# Why can't we always have the zero-mean-condition assumption in linear regression?

In linear regression, we assume the model follows $$y_i = \beta_0 + \beta_1 x_i + \epsilon_i$$ under the assumption that $$\mathbb{E}(\epsilon|X) = 0$$.

However, I don't see why we must have that assumption, even if $$\epsilon_i$$ and $$x_i$$ are correlated.

Because if $$\mathbb{E}(\epsilon|X) = c \neq 0$$, then why can't we just assume another model $$y_i = \underline{\beta}_0 + \beta_1 x_i + \underline{\epsilon}_i$$ where $$\underline{\beta}_0 = \beta_0 + c$$ and $$\underline{\epsilon}_i = \epsilon_i - c$$

and applying the typical algorithm, we can find estimates for these new parameters?

• How could your data distinguish between those two models?
– whuber
Commented Sep 24, 2019 at 11:25
• I'm not sure, is it important to distinguish them? Commented Sep 24, 2019 at 11:30
• When you posit models that cannot possibly be distinguished by data, you have an "identifiability" problem. Although there's no mathematical issue with that, it can create problems with software (if it is searching for "the" optimum solution, what happens when there's an entire space of optimal solutions?) and more problems with people, because they often will fail to recognize that two solutions with different parameter values are really the same model. For this reason, people usually apply restrictions that create a one-to-one correspondence between models and their parameters.
– whuber
Commented Sep 24, 2019 at 11:50
• I think I understand what you're getting at. Since those two models I've proposed are equivalent mathematically, having different models in software could cause a problem because the software wouldn't know which parameter to choose (for example if $\beta_0$ is estimated to be $0.5$ in one model, but in the second model it's estimated to be $1.5$ (but the error term has zero mean this time)? Commented Sep 24, 2019 at 12:24
• @DavidWetherbee now that you seem to understand the issue, why don’t you post an answer? It’s OK to answer your own question and accept your answer, and it cuts down on unanswered questions on this site.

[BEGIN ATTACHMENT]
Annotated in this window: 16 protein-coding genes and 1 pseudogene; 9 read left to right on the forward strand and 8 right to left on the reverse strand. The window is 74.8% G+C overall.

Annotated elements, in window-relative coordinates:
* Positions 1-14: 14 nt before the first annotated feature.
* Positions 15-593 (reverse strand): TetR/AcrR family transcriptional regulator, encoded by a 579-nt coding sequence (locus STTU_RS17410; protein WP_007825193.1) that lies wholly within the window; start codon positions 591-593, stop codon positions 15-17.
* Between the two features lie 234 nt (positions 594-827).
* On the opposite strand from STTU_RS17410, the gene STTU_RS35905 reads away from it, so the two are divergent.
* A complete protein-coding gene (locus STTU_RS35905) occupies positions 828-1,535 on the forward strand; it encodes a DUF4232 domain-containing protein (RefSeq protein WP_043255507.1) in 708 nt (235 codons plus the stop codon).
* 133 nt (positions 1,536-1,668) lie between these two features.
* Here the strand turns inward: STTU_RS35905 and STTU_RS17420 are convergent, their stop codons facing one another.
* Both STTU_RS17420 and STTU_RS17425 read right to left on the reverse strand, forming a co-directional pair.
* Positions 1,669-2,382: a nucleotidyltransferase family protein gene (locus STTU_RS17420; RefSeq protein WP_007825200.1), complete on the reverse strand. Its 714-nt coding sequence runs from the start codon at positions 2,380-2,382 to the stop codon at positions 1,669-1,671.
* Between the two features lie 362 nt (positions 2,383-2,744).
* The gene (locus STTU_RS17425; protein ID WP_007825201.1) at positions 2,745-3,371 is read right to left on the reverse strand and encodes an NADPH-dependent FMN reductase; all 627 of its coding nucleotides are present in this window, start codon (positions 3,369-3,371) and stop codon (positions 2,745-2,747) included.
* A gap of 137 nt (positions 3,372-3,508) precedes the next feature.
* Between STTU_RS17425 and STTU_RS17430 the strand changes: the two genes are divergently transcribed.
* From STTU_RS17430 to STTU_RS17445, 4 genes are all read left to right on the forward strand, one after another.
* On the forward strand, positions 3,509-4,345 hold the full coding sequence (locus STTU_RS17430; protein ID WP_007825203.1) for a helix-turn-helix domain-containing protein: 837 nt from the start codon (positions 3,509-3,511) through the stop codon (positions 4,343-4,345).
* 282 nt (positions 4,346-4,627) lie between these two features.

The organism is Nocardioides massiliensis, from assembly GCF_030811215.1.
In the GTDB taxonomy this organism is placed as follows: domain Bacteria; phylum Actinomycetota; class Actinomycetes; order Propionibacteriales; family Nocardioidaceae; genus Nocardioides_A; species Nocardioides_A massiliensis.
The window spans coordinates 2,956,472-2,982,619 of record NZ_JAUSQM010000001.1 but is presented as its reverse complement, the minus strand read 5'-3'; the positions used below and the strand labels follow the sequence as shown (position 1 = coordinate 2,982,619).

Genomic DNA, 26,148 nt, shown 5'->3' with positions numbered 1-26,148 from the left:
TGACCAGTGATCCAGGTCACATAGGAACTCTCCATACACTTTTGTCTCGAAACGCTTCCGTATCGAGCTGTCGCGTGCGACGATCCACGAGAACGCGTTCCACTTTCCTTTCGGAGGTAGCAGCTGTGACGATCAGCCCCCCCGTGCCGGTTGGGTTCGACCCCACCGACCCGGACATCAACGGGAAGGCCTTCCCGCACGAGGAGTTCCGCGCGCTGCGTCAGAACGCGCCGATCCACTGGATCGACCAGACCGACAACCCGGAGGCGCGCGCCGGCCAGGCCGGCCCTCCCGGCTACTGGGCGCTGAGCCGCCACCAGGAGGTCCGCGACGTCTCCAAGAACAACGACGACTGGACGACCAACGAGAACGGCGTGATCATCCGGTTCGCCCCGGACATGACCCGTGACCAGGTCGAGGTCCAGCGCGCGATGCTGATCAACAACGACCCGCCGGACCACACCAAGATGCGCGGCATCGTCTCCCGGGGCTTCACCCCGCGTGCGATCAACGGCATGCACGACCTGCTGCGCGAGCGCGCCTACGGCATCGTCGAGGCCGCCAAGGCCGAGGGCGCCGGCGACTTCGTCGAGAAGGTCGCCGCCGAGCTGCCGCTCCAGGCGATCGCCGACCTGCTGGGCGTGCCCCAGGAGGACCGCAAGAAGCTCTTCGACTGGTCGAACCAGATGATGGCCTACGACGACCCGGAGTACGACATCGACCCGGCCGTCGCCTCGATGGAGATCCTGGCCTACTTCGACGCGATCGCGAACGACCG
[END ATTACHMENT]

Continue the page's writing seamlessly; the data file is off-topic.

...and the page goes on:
– EdM
Commented Sep 24, 2019 at 12:32

## 2 Answers

My answer:

Although it is mathematically correct to do this, a couple of problems arise when not assuming the condition that $$\mathbb{E}(\epsilon|X) = 0$$.

If this condition is not assumed, there is ambiguity in the estimates for the parameters. For example, if the intercept term is estimated to be $$0.5$$ in the first model, the (equivalent) second model can give us an estimate of the intercept term as being $$1.5$$ (if originally, $$\mathbb{E}(\epsilon|X) = 1 \neq 0$$.

It is correct that when an intercept term is included, the assumption $$E[\epsilon|X]=0$$ can be relaxed to $$E[\epsilon|X]=c$$, where $$c$$ is some constant. This is what you have derived above, and is not a violation of strict exogeneity.

Strict exogeneity is violated when the conditional expectation varies with the value of $$X$$, i.e. $$E[\epsilon|X=x]=w(x)$$. For example, consider a simple linear regression model:

$$y=\beta_0+\beta_1+\epsilon$$

If there is an omitted variable that (1) affects the dependent variable and (2) is correlated/varies with $$X$$, then $$E[y|X]=\beta_0+\beta_1X+E[\epsilon|X]$$. You can see that $$E[\epsilon|X]$$ no longer drops out of the right-hand side of the equation (as is the case when strict exogeneity holds). Note that omitted variables are not the only source of endogeneity.